Subscribe Now Subscribe Today
Abstract
Fulltext PDF
References
Research Article
 

Fermentability and Nutrient Digestibility of Ration Supplemented with Soybean Oil Calcium Soap and Cashew Fruit Flour



A. Bain, I.K.G. Wiryawan, D.A. Astuti, C. Arman and S. Suharti
 
ABSTRACT

Objective: An in vitro study was conducted to evaluate the effect of soybean oil calcium soap (SOCS) and cashew fruit flour (CFF) supplementation on fermentability characteristics, microbial population and nutrient digestibility using rumen fluid of Bali cattle. Materials and Methods: The experiment was arranged in a complete randomized block design with 4 different ration treatments and 3 replicates. The ration treatments were R1: 40% native grass+60% concentrate, R2: 40% NG+60% C, containing 5% soybean oil and calcium soap, R3: 40% NG+60% concentration (C), containing 5% SOCS+10% CFF and R4: 40% NG+60% C, containing 5% SOCS+20% CFF. The measured variables were pH, NH3-N, total volatile fatty acids and total gas production (fermentability characteristics), total bacteria and protozoa (microbial populations), dry matter and organic matter digestibility. The data were analyzed using one-way analysis of variance and differences between treatments were examined using the Duncan’s multiple range test. Results: The results showed that the treatments significantly decreased (p<0.05) ammonia (NH3-N) concentration and total volatile fatty acids production. The different feed treatments did not have any significant effect on pH, total bacteria, protozoa population, dry matter and organic matter digestibility. Conclusion: Supplementation of 5% SOCS in R2 and 5% SOCS+10% CFF in R3 treatments has better NH3-N concentration, total VFA and total gas production compared to the other treatments.

Services
Related Articles in ASCI
Similar Articles in this Journal
Search in Google Scholar
View Citation
Report Citation

 
  How to cite this article:

A. Bain, I.K.G. Wiryawan, D.A. Astuti, C. Arman and S. Suharti, 2017. Fermentability and Nutrient Digestibility of Ration Supplemented with Soybean Oil Calcium Soap and Cashew Fruit Flour. Pakistan Journal of Nutrition, 16: 945-953.

DOI: 10.3923/pjn.2017.945.953

URL: https://scialert.net/abstract/?doi=pjn.2017.945.953
 
Received: December 21, 2016; Accepted: November 10, 2017; Published: November 15, 2017


Copyright: © 2017. This is an open access article distributed under the terms of the creative commons attribution License, which permits unrestricted use, distribution and reproduction in any medium, provided the original author and source are credited.

INTRODUCTION

In the past decades, increasing number of studies have shown that vegetable oils contain high polyunsaturated fatty acid that can be used to substitute animal fat in feed ingredients. Vegetable oils, such as soybean oil, contain highly unsaturated fatty acid and they have been widely used to supplement the cattle, poultry and pig’s feeds1. Soybean oil contains polyunsaturated fatty acid (PUFA), such as linoleic acid (>50%), oleic acid (21-25%) and linolenic acid (5-6%)2 are beneficial to animals. Supplementation of the vegetable oil in feed has been proven beneficial for ruminant. However, its effectiveness is limited due to the negative effect of PUFA on rumen digestion. Typically, PUFA undergoes many alterations inside the rumen3 and can cause a negative impact on rumen fermentation, reduce crude fiber digestibility and lead to dry matter consumption4. The transformation of unsaturated fatty acids to saturated fatty acids in ruminants represents a major human health issue5. In this context, only small amount of PUFA will be able to reach small intestine of the animal due to this biohydrogenation and esterification process6. The biohydrogenation process of fatty acid in the rumen serves as a detoxification mechanism to avoid the bacteriostatic effect of the unsaturated fatty acid that could damage membrane integrity and reduce the microbial growth7.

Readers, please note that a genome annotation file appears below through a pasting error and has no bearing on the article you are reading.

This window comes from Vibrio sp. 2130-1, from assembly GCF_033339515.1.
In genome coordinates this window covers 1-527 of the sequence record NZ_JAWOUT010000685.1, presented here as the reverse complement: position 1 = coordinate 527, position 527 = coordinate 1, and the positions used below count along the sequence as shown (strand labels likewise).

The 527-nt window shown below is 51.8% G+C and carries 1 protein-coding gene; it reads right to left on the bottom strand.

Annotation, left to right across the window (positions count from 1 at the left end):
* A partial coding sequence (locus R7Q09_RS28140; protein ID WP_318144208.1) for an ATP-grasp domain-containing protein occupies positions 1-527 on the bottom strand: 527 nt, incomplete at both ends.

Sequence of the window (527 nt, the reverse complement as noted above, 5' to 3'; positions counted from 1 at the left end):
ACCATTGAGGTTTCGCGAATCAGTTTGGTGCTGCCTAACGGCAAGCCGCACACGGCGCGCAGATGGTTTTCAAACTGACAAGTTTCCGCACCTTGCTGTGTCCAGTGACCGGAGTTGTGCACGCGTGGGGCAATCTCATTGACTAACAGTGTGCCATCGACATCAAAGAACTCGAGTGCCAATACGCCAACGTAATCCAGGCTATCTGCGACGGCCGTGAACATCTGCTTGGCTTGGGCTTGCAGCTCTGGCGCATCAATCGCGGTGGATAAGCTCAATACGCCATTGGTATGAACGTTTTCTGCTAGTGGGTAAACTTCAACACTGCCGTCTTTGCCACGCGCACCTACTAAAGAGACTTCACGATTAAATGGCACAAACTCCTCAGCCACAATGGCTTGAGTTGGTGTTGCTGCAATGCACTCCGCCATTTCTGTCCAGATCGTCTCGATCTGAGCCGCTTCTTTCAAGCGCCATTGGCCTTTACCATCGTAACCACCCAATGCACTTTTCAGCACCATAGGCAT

The negative impacts of PUFA in the rumen digestion process are the underlying reason to control the biohydrogenation of the PUFA to maximize vegetable oil supplemented for ruminant ration. However, this PUFA needs to be protected prior to supplementation to avoid biohydrogenation process by rumen microbes, to decrease rumen microbial growth and activity and improve feed digestibility. Some protection methods that have emerged over the years involve either encapsulation of unsaturated fatty acids inside a microbial-resistant shell, (such as formaldehyde-treated or lipid encapsulated) or alteration of fatty acid structure, (such as calcium salts or fatty amides) to resist the action of microbial enzymes8. Fat protection with calcium soap method may depress PUFA biohydrogenation process in the rumen, increase ether extract (EE) digestibility in the post-ruminal digestion9 and increase PUFA in the body tissue of beef cattle8.

In addition to chemical methods, plant polyphenolic compounds, such as tannin can be used to suppress the negative effects and PUFA biohydrogenation process inside the rumen10. Tannin compound can reduce the biohydrogenation process of vaccenic acid (t11 C18:1) to stearic acid (C18:0), increase the accumulation of vaccenic acid, decrease the concentration of stearic acid in the post-rumen digestive tract11, lower the production of methane gas and escalate the flow of "by pass" protein12. In spite of this, the usage of tannin needs to be controlled because the nutrient digestibility can clearly be hampered by increasing level of condensed tannin as confirmed by both in vitro and in vivo studies13.